[Commonplace book], [ca. 1708]. Manuscript on paper, in a single hand, containing about 74 entries of political prose, political and religious poetry, and religious prayers. Beinecke call number: Osborn b63.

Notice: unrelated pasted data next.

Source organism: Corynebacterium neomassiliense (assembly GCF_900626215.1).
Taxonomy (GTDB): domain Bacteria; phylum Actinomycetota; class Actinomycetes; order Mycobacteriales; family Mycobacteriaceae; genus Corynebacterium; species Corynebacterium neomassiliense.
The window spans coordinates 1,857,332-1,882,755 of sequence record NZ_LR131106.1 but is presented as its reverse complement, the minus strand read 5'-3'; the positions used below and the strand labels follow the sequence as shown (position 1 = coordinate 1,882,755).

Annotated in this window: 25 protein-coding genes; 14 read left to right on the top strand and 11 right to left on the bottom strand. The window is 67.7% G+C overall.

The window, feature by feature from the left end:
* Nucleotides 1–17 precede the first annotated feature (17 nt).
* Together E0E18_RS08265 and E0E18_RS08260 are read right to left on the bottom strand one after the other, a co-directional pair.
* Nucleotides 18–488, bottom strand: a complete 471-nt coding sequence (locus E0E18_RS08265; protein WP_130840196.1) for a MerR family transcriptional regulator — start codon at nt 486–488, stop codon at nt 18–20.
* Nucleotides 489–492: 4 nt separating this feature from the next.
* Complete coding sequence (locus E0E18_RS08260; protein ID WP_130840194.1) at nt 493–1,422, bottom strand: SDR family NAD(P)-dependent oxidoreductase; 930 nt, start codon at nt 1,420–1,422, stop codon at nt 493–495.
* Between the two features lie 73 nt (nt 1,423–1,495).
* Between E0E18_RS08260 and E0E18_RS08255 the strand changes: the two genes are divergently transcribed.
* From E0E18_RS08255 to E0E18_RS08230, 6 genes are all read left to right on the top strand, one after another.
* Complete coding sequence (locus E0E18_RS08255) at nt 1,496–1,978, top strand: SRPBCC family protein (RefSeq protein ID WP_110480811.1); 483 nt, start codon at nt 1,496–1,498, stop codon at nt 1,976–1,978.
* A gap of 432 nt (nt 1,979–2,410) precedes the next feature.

Okay, does someone want to explain to me why “Anno Domini 1658” appears at the bottom of the page? As far as anyone knows, “A Mask” was published three times in the seventeenth century: in 1637 as a stand-alone booklet (without Milton’s name), in 1645 (as part of the “Poems of Mr. John Milton,” where it had its own title-page), and in 1673 (as part of the second ed. of the Poems, where it did not have a separate title-page). In other words, I have no idea what relation 1658 might have to the work, unless this was copied from an edition that has now been lost. I must say, it looks very much like the person copied out a printed title-page, and it is worth noting that on neither of title-pages known to have been printed for “A Mask” in the seventeenth century does it appear as “A Mask / &c. of / Mr. John Milton” (1637 says “A Maske Presented at Ludlow-Castle” and 1645 says “A Mask of the Same Author Presented at Ludlow-Castle”). Is this commonplace entry evidence of a heretofore unknown edition of “A Mask”?!